arcpy.TableToTable_conversion(in_rows=in_memory_table, out_path=out_gdb, out_name="OutFilteredTbl",where_clause=where)

Copying the rows into the in_memory table won't take much time and lets you workaround the problem.

  • +1 Thanks for your suggestion, it took the processing time down from 2mins+ to 38 seconds! However in the mean-time I found another solution which took it down to 18 seconds. I'll post that code, and my tests, shortly – Midavalo Apr 11 '16 at 21:56

The Copy Rows to in_memory as suggested by @alex-tereshenkov took the processing time for this part of the script down from 2mins+ to 38 seconds, however I have found an even quicker solution that does what I want.

I ended up using MakeQueryTable which adds an OID and also incorporates the where clause, then the TableToTable runs a lot quicker (down to 18 seconds).

arcpy.MakeQueryTable_management(WMTR_Pivot, "xxQueryTable2", "ADD_VIRTUAL_KEY_FIELD", "", "", whereclause)
arcpy.TableToTable_conversion("xxQueryTable2", TargetDB, "xxTest_WMTR_Pivot", "", wmtr_fms, "")

I tested these by re-creating the same scenario using different methods. Here is my test code, and below that the processing times for each:

whereclause = "WSLAssetID IN ('501684', '179845', '173458', '509634')"

    startTime = datetime.now()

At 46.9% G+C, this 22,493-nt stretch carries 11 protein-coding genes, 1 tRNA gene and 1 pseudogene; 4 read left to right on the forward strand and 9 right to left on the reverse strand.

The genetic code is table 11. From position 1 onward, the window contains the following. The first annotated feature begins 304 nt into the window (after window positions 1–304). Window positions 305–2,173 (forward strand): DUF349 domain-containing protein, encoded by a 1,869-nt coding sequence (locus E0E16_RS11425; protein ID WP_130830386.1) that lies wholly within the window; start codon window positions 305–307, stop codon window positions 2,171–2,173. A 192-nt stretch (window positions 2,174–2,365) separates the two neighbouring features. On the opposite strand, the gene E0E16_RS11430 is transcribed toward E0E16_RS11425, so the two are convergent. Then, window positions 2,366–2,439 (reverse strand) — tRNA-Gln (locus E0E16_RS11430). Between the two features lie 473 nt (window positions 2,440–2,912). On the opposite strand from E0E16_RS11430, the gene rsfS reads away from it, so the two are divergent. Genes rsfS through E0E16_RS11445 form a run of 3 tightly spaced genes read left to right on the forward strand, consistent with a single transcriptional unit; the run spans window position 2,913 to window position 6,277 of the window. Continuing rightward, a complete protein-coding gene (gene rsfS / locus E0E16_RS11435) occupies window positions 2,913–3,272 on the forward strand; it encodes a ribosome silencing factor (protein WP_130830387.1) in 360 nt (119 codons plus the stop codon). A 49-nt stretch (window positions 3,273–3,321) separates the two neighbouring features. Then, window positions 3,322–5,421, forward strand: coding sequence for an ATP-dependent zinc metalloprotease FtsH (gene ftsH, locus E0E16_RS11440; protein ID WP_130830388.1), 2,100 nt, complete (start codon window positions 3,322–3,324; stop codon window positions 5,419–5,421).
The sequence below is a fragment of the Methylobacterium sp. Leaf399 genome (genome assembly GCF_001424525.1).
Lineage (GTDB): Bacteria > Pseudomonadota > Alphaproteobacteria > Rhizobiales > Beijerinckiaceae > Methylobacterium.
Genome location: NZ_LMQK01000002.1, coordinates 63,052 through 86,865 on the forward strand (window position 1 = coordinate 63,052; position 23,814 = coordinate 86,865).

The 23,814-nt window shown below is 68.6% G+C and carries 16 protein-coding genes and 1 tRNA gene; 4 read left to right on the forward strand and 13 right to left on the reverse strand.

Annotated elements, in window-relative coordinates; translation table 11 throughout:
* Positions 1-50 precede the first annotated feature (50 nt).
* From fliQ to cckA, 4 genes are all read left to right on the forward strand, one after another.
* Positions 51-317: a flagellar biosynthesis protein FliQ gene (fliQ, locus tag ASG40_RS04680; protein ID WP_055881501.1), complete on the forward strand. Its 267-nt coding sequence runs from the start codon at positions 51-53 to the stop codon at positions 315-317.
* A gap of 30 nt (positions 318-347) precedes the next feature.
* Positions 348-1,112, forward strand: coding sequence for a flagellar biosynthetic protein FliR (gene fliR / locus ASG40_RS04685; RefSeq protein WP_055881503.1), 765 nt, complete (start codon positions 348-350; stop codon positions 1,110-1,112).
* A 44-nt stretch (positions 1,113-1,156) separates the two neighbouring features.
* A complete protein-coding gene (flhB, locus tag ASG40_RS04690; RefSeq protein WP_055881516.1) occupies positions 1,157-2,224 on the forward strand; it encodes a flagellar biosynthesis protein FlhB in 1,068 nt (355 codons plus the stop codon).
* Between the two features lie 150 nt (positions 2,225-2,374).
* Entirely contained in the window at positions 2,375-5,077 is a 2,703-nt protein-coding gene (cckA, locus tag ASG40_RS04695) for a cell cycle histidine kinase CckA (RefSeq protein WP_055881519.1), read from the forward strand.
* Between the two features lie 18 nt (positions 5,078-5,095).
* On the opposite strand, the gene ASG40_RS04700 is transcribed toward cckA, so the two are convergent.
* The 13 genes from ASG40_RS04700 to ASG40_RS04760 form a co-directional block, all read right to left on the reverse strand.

print "Table to Table"
    arcpy.TableToTable_conversion(WMTR_Pivot, TargetDB, "xxTester1", "", "", "")
    print datetime.now() - startTime
    print "Table to Table didn't work"
    print datetime.now() - startTime

    startTime = datetime.now()
    print "Copy Rows"
    arcpy.CopyRows_management(WMTR_Pivot, "{}\\xxTester2".format(TargetDB))
    print datetime.now() - startTime
    print "Copy Rows didn't work"
    print datetime.now() - startTime

    startTime = datetime.now()
    print "Table to Table using Copy Rows to in_memory (Alex Tereshenkov suggestion)"

    arcpy.CopyRows_management(WMTR_Pivot, r"in_memory\xxTemp")
    arcpy.TableToTable_conversion(r"in_memory\xxTemp", TargetDB, "xxTester3", whereclause, "", "")

    print datetime.now() - startTime
    print "Table to Table using Copy Rows to in_memory didn't work"
    print datetime.now() - startTime

    startTime = datetime.now()
    print "Table to Table using Query Table"

    arcpy.MakeQueryTable_management(WMTR_Pivot, "xxQueryTable2", "ADD_VIRTUAL_KEY_FIELD", "", "", whereclause)
    arcpy.TableToTable_conversion("xxQueryTable2", TargetDB, "xxTester4", "", "", "")

    print datetime.now() - startTime
    print "Table to Table using Query Table didn't work"
    print datetime.now() - startTime

Table to Table
Copy Rows
Table to Table using Copy Rows to in_memory (Alex Tereshenkov suggestion)
Table to Table using Query Table

I hadn't initially tried using the MakeQueryTable as the very next step in my code was also a MakeQueryTable and I had been having difficulty getting data through that which is why I had added the TableToTable before it. That MakeQueryTable step however was a bit more complex so the simplified filter first really helps.